Oil prices are always kind of unpredictable ...
The question is what would the late Gifford Pinchot, Governor of Pennsylvania who set up the Pennsylvania State Forest system say? "Where conflicting interests must be reconciled, the question shall always be answered from the standpoint of the greatest good of the greatest number in the long run."
Pennsylvania State Forests like New York State Forests are working lands, to be used for a wide variety of public purposes. Does oil and gas production conflict with public uses? It's debatable. New York State allows oil and natural gas drilling and production in it's state forests, but not high volume hydrofracking due to concerns of size of the well pads. Pennsylvania does allow HVH fracking. if NY legalizes HVH fracking, they probably will sell mineral rights under state forests, but not allow the larger well pads on the state land itself.
The top soil is piled up and protected at these sites, tied down by grass. Once the wells are depleted, the drillers must replace the top soil, and replant the tree stands. Eventually the forest where there once were wellpads will regrow and once again be cut for forest products.
"Oil is in the middle of one of its steepest selloffs since the financial crisis, with prices on the international market falling 18 percent since mid-June, to $94 a barrel on Sept. 30. There are two explanations—not enough demand or too much supply. Supporting the weak demand argument: a stagnant economy in Europe, slower growth in China, and flat gasoline consumption in the U.S. According to the International Energy Agency, in 2014 world demand for oil will grow only 1.5 percent."
"Three scientists have jointly earned the Nobel Prize in physics for their work on blue LEDs, or light-emitting diodes. Why blue in particular? Well, blue was the last -- and most difficult -- advance required to create white LED light. And with white LED light, companies are able to create smartphone and computer screens, as well as light bulbs that last longer and use less electricity than any bulb invented before."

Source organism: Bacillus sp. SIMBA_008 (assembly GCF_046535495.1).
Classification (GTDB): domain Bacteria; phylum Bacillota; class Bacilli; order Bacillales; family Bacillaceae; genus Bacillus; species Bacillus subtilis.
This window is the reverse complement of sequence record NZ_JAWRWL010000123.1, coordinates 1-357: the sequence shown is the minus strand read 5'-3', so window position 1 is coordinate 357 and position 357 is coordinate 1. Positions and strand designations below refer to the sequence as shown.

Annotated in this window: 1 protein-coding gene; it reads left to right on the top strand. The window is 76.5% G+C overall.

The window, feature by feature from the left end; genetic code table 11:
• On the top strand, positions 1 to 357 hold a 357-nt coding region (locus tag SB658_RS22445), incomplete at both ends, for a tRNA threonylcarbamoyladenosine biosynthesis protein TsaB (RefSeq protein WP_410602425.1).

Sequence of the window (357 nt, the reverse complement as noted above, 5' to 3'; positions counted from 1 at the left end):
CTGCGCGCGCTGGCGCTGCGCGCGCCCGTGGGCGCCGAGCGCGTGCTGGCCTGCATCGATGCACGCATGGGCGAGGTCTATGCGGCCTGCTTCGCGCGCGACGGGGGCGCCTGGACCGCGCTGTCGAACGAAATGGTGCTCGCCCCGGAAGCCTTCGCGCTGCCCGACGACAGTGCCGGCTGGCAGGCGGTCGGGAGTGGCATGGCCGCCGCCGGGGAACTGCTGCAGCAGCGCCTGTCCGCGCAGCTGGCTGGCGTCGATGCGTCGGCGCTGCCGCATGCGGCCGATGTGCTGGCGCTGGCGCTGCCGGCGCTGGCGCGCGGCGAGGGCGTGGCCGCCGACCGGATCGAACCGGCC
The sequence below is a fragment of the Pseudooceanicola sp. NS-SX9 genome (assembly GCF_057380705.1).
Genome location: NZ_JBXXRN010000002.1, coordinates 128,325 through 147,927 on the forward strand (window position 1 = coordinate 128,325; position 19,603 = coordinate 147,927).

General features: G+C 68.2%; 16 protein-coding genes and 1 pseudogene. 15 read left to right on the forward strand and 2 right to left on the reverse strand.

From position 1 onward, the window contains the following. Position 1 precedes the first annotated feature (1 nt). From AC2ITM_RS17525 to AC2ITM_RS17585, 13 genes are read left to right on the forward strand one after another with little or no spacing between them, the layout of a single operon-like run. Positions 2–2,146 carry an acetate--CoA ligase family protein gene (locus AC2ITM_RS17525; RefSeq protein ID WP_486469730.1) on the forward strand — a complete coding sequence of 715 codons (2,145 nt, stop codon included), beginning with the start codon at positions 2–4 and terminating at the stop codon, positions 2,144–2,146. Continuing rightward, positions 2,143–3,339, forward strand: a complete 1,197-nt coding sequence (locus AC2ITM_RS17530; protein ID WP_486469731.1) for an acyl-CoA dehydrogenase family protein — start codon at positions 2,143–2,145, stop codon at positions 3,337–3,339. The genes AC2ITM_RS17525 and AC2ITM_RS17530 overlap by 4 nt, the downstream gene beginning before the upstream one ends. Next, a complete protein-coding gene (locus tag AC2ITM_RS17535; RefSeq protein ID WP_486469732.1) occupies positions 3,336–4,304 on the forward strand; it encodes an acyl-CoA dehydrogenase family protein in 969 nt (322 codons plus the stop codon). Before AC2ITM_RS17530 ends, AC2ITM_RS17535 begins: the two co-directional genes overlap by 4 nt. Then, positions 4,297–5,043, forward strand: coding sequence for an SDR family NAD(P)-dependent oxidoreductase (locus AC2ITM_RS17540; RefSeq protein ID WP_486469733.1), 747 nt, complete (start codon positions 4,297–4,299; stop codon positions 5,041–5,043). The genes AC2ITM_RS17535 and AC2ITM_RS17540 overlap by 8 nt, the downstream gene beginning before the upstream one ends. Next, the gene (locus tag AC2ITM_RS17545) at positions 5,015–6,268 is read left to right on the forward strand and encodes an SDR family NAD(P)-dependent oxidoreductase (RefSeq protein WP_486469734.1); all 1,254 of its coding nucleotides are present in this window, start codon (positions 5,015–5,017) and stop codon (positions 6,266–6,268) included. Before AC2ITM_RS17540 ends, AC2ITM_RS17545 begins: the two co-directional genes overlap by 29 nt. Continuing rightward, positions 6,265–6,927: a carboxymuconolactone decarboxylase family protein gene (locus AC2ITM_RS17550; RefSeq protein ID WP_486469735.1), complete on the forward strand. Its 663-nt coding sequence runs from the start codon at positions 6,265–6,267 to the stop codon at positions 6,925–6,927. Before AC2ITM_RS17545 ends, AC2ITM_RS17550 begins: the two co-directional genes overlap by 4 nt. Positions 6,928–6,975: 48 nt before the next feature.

The LED was invented in 1962, with research into creating a "solid state" laser produced a visible light. Researchers in 1962 knew that "solid state" lighting was the future, but they had no idea that it would be another 50 years until all the elements of the technology would come to place to make the it a practical lighting solution for the masses.
I was at Walmart last night and I noticed how many LED light bulbs they now have on sale. It seems almost certain that traditional vacuum-tube style lighting (incandescent and fluorescent) has less then 10 years left in it's life -- prices continue to drop -- and LED lighting is now superior in most ways to the vacuum-tubes that have long lit our buildings.
Sometimes innovation takes a long time. Who would have ever thought a half century would pass before we would light our buildings with something other then vacuum tubes? Vacuum tube electronics disappeared within 10 years of the introduction of the transistor and solid state electronics, but it shows you how different technology progresses at.